Tha...tha...that's all folks
Musing on a life – and afterlife – fueled by alkaline and lithium
A folk toy dating back to a time before the advent of electricity is still produced and sold. The advertising calls it a hooey stick. Made up of two sticks not much thicker or longer than pencils, the toy’s instructions direct any lucky boy or girl who receives the trinket as a present to rub a row of notches on the first stick with the un-notched second stick, and a propeller mounted to the end of the first stick begins to spin. The trinket is guaranteed by the company to amaze family and friends. And for a little more excitement, once it starts spinning, the child can holler the magic word “Hooey” and the propeller supposedly reverses direction.
Though I never received one as a child, the experience finally arrived in my life 50 years later when I received one from a friend. Usually I open my presents as if I’m trying to defuse a bomb. I never shake the box but hold it out in front of me like a crystal ball, trying to imagine what’s inside. Then I painstakingly undo the wrapping paper, just to increase the drama. Finally, I prepare an exaggerated look of surprise when I reveal the gift, but this time, truth be told, I was dumbfounded by the curious little thing sealed in its pocket of cellophane.
After being coached by the anxious gift-giver, the moment to spin the propeller presented itself. Unfortunately, I got mixed up and instead of scraping the stick I shouted “Hooey.” The propeller didn’t spin. I blew on it and received a few feeble rotations until I remembered the other stick and rubbed it furiously against the notches, thinking earnestness was required. Still nothing. Only then was I rescued by a 7-year-old onlooker who offered age-appropriate advice, that maybe I should try new batteries. Everyone in the room burst into laughter, and the pressure to perform was lifted off my shoulders by the wisdom of a child.
More than a few parents in the days, weeks and months following the holidays will be replacing batteries after locating the secret compartment, either in the side, back or bottom of at least a million devices delivered Christmas Eve. Good luck to them, I say, in keeping the magic alive. An entire industry is depending on our dutiful submission to the manufacturer’s credo: Don’t Forget the Batteries!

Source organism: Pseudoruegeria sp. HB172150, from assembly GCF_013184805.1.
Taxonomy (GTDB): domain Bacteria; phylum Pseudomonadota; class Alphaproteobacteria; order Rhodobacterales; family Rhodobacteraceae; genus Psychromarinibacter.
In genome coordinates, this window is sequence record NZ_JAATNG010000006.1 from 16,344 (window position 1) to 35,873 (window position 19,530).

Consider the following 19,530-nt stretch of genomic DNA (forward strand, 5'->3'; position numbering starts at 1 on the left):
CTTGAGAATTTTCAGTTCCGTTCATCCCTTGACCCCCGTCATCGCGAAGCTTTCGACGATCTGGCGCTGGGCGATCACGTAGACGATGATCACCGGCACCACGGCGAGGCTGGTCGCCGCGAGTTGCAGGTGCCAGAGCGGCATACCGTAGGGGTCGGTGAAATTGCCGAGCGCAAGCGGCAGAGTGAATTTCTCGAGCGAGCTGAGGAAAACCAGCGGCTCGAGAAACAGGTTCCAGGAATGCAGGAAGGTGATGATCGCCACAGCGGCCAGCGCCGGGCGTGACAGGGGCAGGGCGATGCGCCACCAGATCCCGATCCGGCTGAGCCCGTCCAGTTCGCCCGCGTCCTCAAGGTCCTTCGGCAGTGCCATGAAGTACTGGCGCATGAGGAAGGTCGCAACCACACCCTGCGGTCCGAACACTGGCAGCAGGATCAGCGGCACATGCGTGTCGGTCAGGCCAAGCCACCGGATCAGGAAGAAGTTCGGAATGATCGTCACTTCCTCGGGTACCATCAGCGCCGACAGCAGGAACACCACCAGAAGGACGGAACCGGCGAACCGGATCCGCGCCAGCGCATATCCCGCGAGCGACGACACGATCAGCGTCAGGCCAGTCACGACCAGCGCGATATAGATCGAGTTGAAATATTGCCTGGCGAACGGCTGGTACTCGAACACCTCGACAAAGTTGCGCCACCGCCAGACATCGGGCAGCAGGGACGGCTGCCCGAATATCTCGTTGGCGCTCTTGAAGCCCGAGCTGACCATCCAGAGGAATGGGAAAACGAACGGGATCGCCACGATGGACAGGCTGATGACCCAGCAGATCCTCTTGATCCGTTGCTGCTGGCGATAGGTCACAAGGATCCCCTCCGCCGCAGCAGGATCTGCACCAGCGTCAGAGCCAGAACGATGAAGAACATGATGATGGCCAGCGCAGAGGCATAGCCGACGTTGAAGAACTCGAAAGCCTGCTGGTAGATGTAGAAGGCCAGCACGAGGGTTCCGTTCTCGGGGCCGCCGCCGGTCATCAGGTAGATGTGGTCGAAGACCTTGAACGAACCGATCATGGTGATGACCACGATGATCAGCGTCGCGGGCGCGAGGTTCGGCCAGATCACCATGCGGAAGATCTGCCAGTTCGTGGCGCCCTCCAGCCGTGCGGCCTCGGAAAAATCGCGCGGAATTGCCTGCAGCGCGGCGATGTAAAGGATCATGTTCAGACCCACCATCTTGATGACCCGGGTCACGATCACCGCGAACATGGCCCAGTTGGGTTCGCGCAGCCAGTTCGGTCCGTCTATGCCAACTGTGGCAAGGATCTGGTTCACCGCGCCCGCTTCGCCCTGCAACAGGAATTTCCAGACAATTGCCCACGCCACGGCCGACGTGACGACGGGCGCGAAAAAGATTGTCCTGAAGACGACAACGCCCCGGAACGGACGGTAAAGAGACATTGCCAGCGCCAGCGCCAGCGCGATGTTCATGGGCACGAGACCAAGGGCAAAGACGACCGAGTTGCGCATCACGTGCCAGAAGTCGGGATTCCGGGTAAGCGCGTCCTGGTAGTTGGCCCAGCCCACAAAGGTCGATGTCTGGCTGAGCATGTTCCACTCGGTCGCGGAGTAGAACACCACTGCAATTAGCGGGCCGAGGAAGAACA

If the demand for them existed just for toys, I could be a reasonably cheerful old man. Unfortunately, life has turned into an assault of batteries. My watch, clock, vehicle key fob and computer only work when I feed them volts. The smoke detector beeps when the battery runs low, disturbs my sleep and fabricates an emergency. Just brushing my teeth requires another tube of electricity. Recharge or replace, the mantra of electronics. Though I long for the days of simplicity when things got wound up instead of me, I know who to blame, and it’s me.
I’ve got a serious alkaline addiction. I admit it. A tiny buzz, stimulated by a beep, flash or click of cutting-edge techtronics and my eyes open wide. Just think, once I figure out how my new wireless digital organizer/calculator/contacts/calendar/AM-FM/Sirius radio/portable weather station up runs, I’ll be dependent on lithium – you know, those thin chrome wafers that take up hardly any room in your pocket. I’d wear a patch if some corporation developed one, but seriously, I doubt the Energizer Bunny wants me empowered to remain powerless.
What it comes down to is the vague notion that somehow I am predisposed to embrace the disposable. As a culture, we cultivate what’s quick and easy for the simple reason that deep in our genes is the certain knowledge that our own DNA – double-A or triple-A – is irretrievably running down. There’s a kind of perverse justice in resigning the fate of the entire planet to our own personal fate, a cosmic payback for not allowing us, as human beings, to be born rechargeable.
My wife jokes that if I die and leave her alone, she’ll ask a taxidermist to prepare my corpse, and then invite an electronic expert to install a tiny memory chip linked to an audio device somewhere in my backside that contains all the poetry I’ve written. When friends come over to visit her, she’ll push a button on a remote control and my digitalized voice will start reading a half-dozen random poems.
What my wife doesn’t realize is that it’s not a fear of reciting these poems for what will feel like an eternity that scares me into taking better care of myself. No, it’s the worry that somewhere in the middle of an important phrase or image, especially where emphasis is required, the batteries will quit and I’ll be left standing in the corner with my mouth hanging open, my old friends chuckling at my inability to actually say what I mean.
– David Feela